A flashbacking film noir adapted from 2010's foreign-language Oscar winner, Secret in Their Eyes is notable for its top-tier cast - Julia Roberts, Nicole Kidman, and Chiwetel Ejiofor are the leads - and for its utter lack of credulity and good sense.

Set in Los Angeles, in 2002 and again in 2015, this putative thriller, directed and written by Billy Ray (whose other credit this week is the screenplay for The Hunger Games: Mockingjay - Part 2), turns on the rape and murder of a young woman. The body, soaked in bleach to erase evidence, is found in a Dumpster next to a mosque being watched over by the feds. It is the shaky, suspicious days after 9/11, and one of Ray's augmentations of the original Argentine mystery is to muck things up with Patriot Act surveillance, paranoia, and intrigue.

The victim, alas, happens to be the bright-eyed teenage daughter of Roberts' Jesse Cobb, a district attorney's investigator. She and Ejiofor's Ray Kasten, an FBI agent, are there when the corpse is discovered. There is a suspect (Joe Cole), and there is Agent Kasten's certainty that he is the man, but because he's a federal witness planted at the mosque where a terror cell is believed to operate, he's allowed to go free.

Kasten leaves the bureau to become a security consultant. Cobb continues at the D.A.'s Office, but the loss of her daughter has turned her pale, worried, and worn. (This may be Roberts' least glammy role ever.)

As for Kidman, she's Claire Sloane, deputy D.A. back when the body was found, and running things now, 13 years later, when Kasten walks in with a prison mug shot he thinks is the perp's. Claire and Ray have some history together - they got their ID cards on the same day, and they've had a hankering for each other ever since.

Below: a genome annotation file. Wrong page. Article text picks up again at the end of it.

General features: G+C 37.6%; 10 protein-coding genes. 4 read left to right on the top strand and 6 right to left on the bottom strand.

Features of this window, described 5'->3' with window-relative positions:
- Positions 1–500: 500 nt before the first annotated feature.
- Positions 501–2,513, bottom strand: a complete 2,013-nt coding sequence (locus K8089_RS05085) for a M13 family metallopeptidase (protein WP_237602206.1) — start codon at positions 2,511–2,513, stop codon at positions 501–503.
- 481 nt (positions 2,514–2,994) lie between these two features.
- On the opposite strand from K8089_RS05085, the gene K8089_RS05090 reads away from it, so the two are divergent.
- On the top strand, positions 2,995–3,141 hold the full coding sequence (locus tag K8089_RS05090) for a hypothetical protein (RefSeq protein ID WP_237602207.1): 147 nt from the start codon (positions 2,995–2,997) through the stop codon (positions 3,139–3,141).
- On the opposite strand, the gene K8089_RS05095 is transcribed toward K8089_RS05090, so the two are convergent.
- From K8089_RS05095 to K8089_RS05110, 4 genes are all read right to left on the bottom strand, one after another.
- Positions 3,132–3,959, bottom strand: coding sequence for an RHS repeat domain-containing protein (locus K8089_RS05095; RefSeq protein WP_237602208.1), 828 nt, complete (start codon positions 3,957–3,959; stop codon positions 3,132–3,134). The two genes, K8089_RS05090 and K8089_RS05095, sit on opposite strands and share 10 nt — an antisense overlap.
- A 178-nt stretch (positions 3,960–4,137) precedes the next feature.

She's Harvard Law, he's City College, but, boy, do they like each other - you can tell by the yearning regret in his eyes, and by Claire's strategically unbuttoned blouse and the way she sashays across a room. Kidman's (and the director's) idea of playing things seductively, provocatively, borders on Russ Meyer camp. (In fact, I think Kidman's character was once a counselor at that camp.)

The pair's mutual attraction is cause for unintentional laughs; more guffaws are forthcoming when director Ray stages two sprawling chase scenes - at the crowded Santa Anita racetrack and again at Dodger Stadium. The notion that a suspect can be tracked down, not once but twice, then spotted amid the vast throngs of a sporting event - well, it's optimistic, to say the least.

The mood that Secret in Their Eyes is going for, however, is anything but rosy. As the story works its way toward its twisty climax - an ending that hews closely to the one in Juan Jose Campanella's original, El Secreto de Sus Ojos - things get grim, indeed.

Too bad the audience can still be heard snickering merrily away.

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Secret in Their Eyes ** (Out of four stars)

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Directed by Billy Ray. With Chiwetel Ejiofor, Nicole Kidman, and Julia Roberts. Distributed by

STX Entertainment.

Running time: 1 hour, 51 mins.

Parent's guide: PG-13 (profanity, violence, adult themes).

Playing at: Area theaters.EndText